Try Our Apps


What does the eggplant emoji really mean?


[oh-bich-oo-er-ee] /oʊˈbɪtʃ uˌɛr i/
noun, plural obituaries.
a notice of the death of a person, often with a biographical sketch, as in a newspaper.
of, relating to, or recording a death or deaths:
the obituary page of a newspaper.
Origin of obituary
1700-10; < Medieval Latin obituārius, equivalent to Latin obitu(s) death (see obit) + -ārius -ary
Related forms
obituarist, noun Unabridged
Based on the Random House Dictionary, © Random House, Inc. 2018.
Cite This Source
Examples from the Web for obituary
Contemporary Examples
Historical Examples
  • And the words of his obituary notice at once began to dance before his eyes.

    The Burning Spear John Galsworthy
  • Well, are you set on keepin' that date in the obituary column, or will we have breakfast?

    Shorty McCabe Sewell Ford
  • He sent the obituary of Ascalon, as he believed, ahead of him by wire.

    Trail's End

    George W. Ogden
  • We suffered a loss when it died, and it deserves this obituary notice.

  • My mother has been dead many years, for her name is in the obituary of the house.

    In Convent Walls Emily Sarah Holt
British Dictionary definitions for obituary


noun (pl) -aries
a published announcement of a death, often accompanied by a short biography of the dead person
Derived Forms
obituarist, noun
Word Origin
C18: from Medieval Latin obituārius, from Latin obīre to fall, from ob- down + īre to go
Collins English Dictionary - Complete & Unabridged 2012 Digital Edition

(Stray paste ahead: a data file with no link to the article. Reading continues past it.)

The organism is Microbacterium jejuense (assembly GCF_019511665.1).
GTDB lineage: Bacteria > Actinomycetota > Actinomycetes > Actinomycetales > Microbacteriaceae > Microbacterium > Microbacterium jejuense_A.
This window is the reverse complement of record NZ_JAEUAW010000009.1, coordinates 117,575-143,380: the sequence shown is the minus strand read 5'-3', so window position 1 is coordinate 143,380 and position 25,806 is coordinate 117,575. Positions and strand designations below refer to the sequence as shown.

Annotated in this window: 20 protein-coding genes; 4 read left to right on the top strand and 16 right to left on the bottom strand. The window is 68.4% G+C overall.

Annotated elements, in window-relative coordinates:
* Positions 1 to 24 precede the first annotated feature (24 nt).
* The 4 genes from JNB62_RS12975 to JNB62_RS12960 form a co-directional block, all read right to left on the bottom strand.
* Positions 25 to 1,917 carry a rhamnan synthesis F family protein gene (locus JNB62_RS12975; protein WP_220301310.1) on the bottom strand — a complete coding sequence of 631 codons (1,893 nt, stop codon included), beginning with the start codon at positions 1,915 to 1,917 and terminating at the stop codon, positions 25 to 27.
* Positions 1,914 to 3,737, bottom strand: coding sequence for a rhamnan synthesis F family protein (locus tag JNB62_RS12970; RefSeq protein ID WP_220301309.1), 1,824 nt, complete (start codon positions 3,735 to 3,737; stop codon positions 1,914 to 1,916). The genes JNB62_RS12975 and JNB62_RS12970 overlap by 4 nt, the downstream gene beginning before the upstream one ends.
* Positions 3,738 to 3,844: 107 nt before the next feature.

© William Collins Sons & Co. Ltd. 1979, 1986 © HarperCollins
Publishers 1998, 2000, 2003, 2005, 2006, 2007, 2009, 2012
Cite This Source
Word Origin and History for obituary

1706, "register of deaths," from Medieval Latin obituarius "a record of the death of a person," literally "pertaining to death," from Latin obitus "departure, a going to meet, encounter" (a euphemism for "death"), from stem of obire "go toward, go to meet" (as in mortem obire "meet death"), from ob "to, toward" (see ob-) + ire "to go" (see ion). Meaning "record or announcement of a death, especially in a newspaper, and including a brief biographical sketch" is from 1738. As an adjective from 1828. A similar euphemism is in Old English cognate forðfaran "to die," literally "to go forth;" utsið "death," literally "going out, departure."

Online Etymology Dictionary, © 2010 Douglas Harper
Cite This Source

Word of the Day

Nearby words for obituary

Word Value for obituary

Scrabble Words With Friends